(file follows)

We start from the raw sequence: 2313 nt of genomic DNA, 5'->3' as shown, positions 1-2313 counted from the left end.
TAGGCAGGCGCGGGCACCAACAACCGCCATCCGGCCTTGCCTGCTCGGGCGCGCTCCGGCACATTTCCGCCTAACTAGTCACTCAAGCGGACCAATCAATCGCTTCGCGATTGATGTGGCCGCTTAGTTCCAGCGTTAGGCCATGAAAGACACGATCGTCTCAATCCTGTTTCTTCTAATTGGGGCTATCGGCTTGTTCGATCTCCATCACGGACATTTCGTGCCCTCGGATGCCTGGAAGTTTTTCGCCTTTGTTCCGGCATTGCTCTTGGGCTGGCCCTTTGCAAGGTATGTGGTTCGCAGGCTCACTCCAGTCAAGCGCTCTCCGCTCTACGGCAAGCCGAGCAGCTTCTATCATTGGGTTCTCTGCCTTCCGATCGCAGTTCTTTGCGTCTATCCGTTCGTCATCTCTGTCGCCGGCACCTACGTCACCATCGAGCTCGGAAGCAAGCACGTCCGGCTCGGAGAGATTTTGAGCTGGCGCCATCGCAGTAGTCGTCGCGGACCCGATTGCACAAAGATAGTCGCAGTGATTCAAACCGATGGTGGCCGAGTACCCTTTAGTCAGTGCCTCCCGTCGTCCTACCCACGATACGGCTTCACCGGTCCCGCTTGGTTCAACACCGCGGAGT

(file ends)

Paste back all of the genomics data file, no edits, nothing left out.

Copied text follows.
We start from the raw sequence: 2313 nt of genomic DNA, 5'->3' as shown, positions 1-2313 counted from the left end.
TAGGCAGGCGCGGGCACCAACAACCGCCATCCGGCCTTGCCTGCTCGGGCGCGCTCCGGCACATTTCCGCCTAACTAGTCACTCAAGCGGACCAATCAATCGCTTCGCGATTGATGTGGCCGCTTAGTTCCAGCGTTAGGCCATGAAAGACACGATCGTCTCAATCCTGTTTCTTCTAATTGGGGCTATCGGCTTGTTCGATCTCCATCACGGACATTTCGTGCCCTCGGATGCCTGGAAGTTTTTCGCCTTTGTTCCGGCATTGCTCTTGGGCTGGCCCTTTGCAAGGTATGTGGTTCGCAGGCTCACTCCAGTCAAGCGCTCTCCGCTCTACGGCAAGCCGAGCAGCTTCTATCATTGGGTTCTCTGCCTTCCGATCGCAGTTCTTTGCGTCTATCCGTTCGTCATCTCTGTCGCCGGCACCTACGTCACCATCGAGCTCGGAAGCAAGCACGTCCGGCTCGGAGAGATTTTGAGCTGGCGCCATCGCAGTAGTCGTCGCGGACCCGATTGCACAAAGATAGTCGCAGTGATTCAAACCGATGGTGGCCGAGTACCCTTTAGTCAGTGCCTCCCGTCGTCCTACCCACGATACGGCTTCACCGGTCCCGCTTGGTTCAACACCGCGGAGT